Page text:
Events mark 1 year since Cleveland boy shot by police

23 Nov 2015 | Author: | No comments yet »

EXCLUSIVE: Mother of Tamir Rice, 12-year-old shot to death by Ohio police, still waiting for justice one year later.

CLEVELAND – Family members of a 12-year-old black boy who was carrying a pellet gun when he was fatally shot by a white police officer gathered Sunday for a vigil in Cleveland one year later. A vigil is set for Tamir Rice on the one-year anniversary of a fatal shooting by a police officer that left the 12-year-old boy dead. (Lisa DeJong, The Plain Dealer) CLEVELAND, Ohio – Cleveland activists and religious leaders plan to hold a prayer vigil on the one-year anniversary of the fatal shooting of Tamir Rice by a police officer.The frantic scene unfolded swiftly on Nov. 22, 2014: A police cruiser raced in front of a Cleveland recreation center and rolled up alongside 12-year-old Tamir Rice. As the crowd spoke and wrote about the sadness, anger and grief they had experienced since the youngster’s death, it was clear that emotions still ran high.

People lit candles and sang “This Little Light of Mine.” The vigil was among several events in Cleveland and in other cities marking the Nov. 22, 2014, shooting. Now, she’s at the center of a whirlwind — the national debate over deadly police encounters. “I was just a mom raising my kids,” she told the Daily News. “It’s a lot to take on, but I want change across this country. A grand jury began hearing evidence in the case last month to decide on an indictment, and Rice’s mother, Samaria Rice, could testify within a few weeks. Cuyahoga County Prosecutor Tim McGinty has said he hasn’t reached any conclusions about charges. “Reaching a decision in this case has taken far too long,” she said in a statement Sunday. Tamir Rice has become the Emmett Till of Cleveland: an innocent victim whose demise ignited civil rights activism. “[Tamir] has to be the moral conscience of our work,” said Julia Shearson, who leads the Cleveland chapter of the Council of American-Islamic Relations. “If we can’t protect our children, and we can’t talk about why Tamir was killed so easily, we will not make much progress.” Police officers Timothy Loehmann and Frank Garmback confronted Tamir when responding to a 911 call about a suspect in a park with a gun.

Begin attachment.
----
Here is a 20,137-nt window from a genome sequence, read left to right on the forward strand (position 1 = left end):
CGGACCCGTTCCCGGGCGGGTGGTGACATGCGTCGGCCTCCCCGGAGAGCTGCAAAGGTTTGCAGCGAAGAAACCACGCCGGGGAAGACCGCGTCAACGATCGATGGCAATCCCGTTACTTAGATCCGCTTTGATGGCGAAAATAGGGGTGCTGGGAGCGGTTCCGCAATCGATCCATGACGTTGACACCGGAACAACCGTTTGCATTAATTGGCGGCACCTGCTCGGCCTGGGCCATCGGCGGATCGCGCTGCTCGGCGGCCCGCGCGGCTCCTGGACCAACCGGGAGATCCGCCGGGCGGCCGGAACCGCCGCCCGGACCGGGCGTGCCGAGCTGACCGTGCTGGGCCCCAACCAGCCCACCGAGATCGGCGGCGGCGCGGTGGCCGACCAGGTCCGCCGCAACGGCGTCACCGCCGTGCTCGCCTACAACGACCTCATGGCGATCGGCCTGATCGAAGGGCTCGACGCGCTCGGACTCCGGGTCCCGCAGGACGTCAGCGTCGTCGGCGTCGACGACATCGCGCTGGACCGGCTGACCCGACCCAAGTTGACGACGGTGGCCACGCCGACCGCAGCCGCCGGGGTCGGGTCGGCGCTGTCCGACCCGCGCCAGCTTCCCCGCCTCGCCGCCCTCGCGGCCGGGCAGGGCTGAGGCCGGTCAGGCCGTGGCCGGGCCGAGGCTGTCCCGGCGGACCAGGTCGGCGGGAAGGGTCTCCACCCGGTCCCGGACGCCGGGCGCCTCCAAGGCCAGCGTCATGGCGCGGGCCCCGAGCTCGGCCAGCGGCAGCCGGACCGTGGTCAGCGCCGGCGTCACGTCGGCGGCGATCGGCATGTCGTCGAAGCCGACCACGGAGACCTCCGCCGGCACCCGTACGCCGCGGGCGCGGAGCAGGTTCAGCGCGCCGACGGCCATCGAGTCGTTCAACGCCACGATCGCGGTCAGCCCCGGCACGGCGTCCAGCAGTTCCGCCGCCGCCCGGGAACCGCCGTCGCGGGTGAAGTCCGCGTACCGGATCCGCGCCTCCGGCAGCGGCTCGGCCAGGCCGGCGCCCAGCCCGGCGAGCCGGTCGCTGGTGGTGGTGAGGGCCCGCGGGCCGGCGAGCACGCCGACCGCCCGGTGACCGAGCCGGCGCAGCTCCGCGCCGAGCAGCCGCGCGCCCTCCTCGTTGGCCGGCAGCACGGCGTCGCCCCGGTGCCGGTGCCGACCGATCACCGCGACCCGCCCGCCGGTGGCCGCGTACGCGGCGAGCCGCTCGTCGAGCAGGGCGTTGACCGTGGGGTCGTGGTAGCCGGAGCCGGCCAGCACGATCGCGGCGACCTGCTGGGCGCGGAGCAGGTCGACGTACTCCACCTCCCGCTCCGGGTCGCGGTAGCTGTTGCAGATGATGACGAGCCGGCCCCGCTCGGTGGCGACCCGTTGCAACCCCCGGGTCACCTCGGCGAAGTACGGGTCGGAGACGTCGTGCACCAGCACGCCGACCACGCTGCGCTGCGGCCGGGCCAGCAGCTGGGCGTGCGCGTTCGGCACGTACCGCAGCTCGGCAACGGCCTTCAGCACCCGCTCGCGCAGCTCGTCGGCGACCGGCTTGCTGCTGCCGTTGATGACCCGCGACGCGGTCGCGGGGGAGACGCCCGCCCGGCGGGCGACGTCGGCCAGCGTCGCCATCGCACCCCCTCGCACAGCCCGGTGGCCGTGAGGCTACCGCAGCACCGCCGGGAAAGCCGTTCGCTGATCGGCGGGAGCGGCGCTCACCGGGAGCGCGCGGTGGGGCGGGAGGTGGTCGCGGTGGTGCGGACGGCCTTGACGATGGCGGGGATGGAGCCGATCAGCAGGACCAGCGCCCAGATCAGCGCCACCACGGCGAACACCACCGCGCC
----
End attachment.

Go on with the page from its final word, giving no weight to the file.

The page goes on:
Although the original caller mentioned that the gun was probably a toy and the suspect was probably a kid, the police dispatcher did not give that information to the officers. Footage recorded by a surveillance camera showed Loehmann shooting Tamir within two seconds of a patrol car skidding to a stop just feet from the boy. Abady, the lead attorney for Rice’s family, told NBC News that McGinty’s handling of the case strikes him as “unorthodox” since those same reports are presumed to be part of the grand jury deliberations. “Grand jury proceedings are supposed to be secret,” Abady said Friday, adding, “We have concerns about the prosecution (process) taking so long.” By comparison, the decision to bring charges in other recent high-profile shootings involving black males and white officers has not been as drawn out.

Instead, the emotions are higher because of the time it has taken,” said Ward, of the New York-based civil rights law firm of Emery Celli Brinckerhoff and Abady. In June, Shearson and seven other activists petitioned a municipal court judge to find probable cause to file for charges including murder against Loehmann and Garmback.